Tag Archives: himalaya


My pre wedding photography life

I am going to state something that not a lot of professional photographers would do, photography is not my passion in life. In fact, it never was. My passions involve experiences such as travel, eating, meeting new people, experiencing new things. For me photography started as a means to share those experiences with others, and through a little luck combined with drive, it became a financial means to make that happen.

I didn’t get my start as a wedding or portrait photographer. The first photos that ever earned me money were ones that I took of hiking and camping in college for Northern Illinois University‘s outdoor program. Soon after I was photographing cycling events for Chicago’s Windy City Sports Magazine. After spending our entire lives in Illinois, my wife, Carin, and I moved to southern California.  By that time in 2002, I was starting to take photography more seriously and began attending the Brooks Institute of Photography.  While studying, I was photographing mainly for a handful of environmental organizations like the Community Environmental Council. During my time in California, I focused on mostly landscape photography, and the Eastern Sierra Nevada mountains and Yosemite National Park, in particular.

After a year in California, we relocated to the mountains of Colorado where I visited often as a child. We made our home in Summit County, and I focused heavily on a combination of landscape and adventure travel photography.  Within year, my work was being featured in magazines like National Geographic Adventure, Outside, Trail Runner, Freeskier, and several other small publications. In many ways, I was living the dream life of a photographer.


I have a question about wedding photography: How well can you ski?

So where does wedding photography come in to play? Here is the funny thing about Colorado; people get married here because they love travel and adventure. Recently, I received a phone call that went a little like, “I have a question about wedding photography: How well can you ski?” The couple who asked was having a wedding at Copper Mountain in which everyone would be skiing. By now, I am used to those kinds of questions, but 10 years ago I was a little surprised at how people who saw my adventure photography were interested in having me photograph their weddings.

After a decade of photographing weddings, I have realized that this notion I had about weddings being boring, was based on my limited experiences growing up in the suburbs of Chicago. The people that hire me to photograph their weddings are different. They are fun and adventurous. In the last decade, I have photographed weddings in the desert, on roofs of buildings, on the tops of mountains, on tropical islands, on boats, and just about anywhere else you can think of. Everything I want out of life (having adventures and meeting new people) I get through wedding photography.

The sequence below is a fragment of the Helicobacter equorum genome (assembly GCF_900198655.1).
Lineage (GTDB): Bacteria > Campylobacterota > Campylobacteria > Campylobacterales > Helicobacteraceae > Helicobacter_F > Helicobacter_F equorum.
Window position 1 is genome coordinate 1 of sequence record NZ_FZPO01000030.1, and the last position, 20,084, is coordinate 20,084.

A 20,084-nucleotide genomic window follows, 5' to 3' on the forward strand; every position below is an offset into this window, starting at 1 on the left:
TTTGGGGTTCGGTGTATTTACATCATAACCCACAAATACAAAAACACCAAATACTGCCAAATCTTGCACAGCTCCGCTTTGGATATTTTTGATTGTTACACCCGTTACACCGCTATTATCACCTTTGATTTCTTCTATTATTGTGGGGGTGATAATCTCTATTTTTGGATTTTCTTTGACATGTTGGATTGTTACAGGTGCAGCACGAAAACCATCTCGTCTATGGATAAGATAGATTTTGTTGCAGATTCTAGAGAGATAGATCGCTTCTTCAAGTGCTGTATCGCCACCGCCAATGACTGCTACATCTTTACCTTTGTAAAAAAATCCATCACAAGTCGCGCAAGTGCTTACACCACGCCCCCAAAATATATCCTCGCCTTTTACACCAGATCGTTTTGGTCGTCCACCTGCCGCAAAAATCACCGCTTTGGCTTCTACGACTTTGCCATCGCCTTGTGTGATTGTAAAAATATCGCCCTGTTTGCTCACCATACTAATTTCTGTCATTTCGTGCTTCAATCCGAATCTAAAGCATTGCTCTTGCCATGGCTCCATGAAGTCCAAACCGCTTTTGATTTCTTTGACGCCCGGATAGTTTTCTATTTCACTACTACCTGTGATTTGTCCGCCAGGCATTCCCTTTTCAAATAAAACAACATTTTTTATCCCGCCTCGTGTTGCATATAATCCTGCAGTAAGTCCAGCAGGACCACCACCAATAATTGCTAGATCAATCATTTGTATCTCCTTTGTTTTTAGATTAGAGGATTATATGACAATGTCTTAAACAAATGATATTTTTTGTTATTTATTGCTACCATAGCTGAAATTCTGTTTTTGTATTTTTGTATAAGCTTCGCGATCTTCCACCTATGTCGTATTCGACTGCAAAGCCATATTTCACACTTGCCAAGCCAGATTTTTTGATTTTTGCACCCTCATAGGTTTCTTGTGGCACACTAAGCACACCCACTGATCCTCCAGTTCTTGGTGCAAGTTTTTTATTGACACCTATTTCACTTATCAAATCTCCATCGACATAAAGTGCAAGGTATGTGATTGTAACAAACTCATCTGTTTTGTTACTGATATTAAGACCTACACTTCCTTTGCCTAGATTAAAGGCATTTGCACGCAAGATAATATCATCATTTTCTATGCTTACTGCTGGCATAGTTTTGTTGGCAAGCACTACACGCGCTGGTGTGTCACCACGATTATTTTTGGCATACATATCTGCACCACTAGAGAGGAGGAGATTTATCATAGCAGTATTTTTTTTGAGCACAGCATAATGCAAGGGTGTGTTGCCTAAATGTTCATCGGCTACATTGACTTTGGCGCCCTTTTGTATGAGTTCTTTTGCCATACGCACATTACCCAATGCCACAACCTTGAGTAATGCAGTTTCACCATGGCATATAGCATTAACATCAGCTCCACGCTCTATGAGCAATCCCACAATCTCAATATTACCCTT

Below is a selection of images of things I have photographed that have nothing to do with weddings. Many of them are from before I photographed my first wedding.

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Anatomy of an Image #4

Window Light Portrait in Tibet

Buddhist Monk in Potala Palace, Lhasa, ibet

Many of you mostly know me as a wedding photographer.  Many years ago, I also worked quite a bit doing adventure travel photographer for magazines like Outside and National Geographic Adventure. While spending nearly two months traveling in Asia, I made a number or portraits throughout Tibet, China, and Nepal.
Sometimes a photograph takes a lot of planning and preparation. Other times it is just a matter of just seeing it and making it happen. I saw this monk sitting by a window inside of a monastery in the Potala Palace (the Dali Llama’s winter home) in Lhasa, Tibet. The light coming into the monastery through a dirt covered window.  It made an excellent softbox.  I couldn’t ask the monk directly if I could take his picture since I didn’t speak that much Tibetan, so I gestured to him and to the camera, and he nodded his approval.  In order to achieve the Rembrandt lighting I was looking for, I just took a small step into the room so he turned his head away from the window just enough to allow the small triangle of light to fall on his cheek bone.
This is actually the second image I made.  In the first one, the monk was smiling just a little, but I felt like it didn’t quite fit the mood of the lighting.  Instead just as I lowered the camera, I made this second image in which he had a much more natural expression on his face. That is a “trick” that I have used repeatedly in my career, especially when photographing weddings. Many times the expression in the initial image looks forced, while a split second later, it is much more relaxed and natural.

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I Can Order Beer in 10 Languages


My wife, Carin, and I really enjoy traveling.  I wish I was one of those cultured individuals that could carry on a conversation in dozens of languages as I traveled the world.  Sadly, that just isn’t the case. What I can do is go is order beer in Mandarin Chinese, Nepali, German, French, Tibetan, Spanish (both Castillian and Mexican,) Japanese, and of course, several variations of English.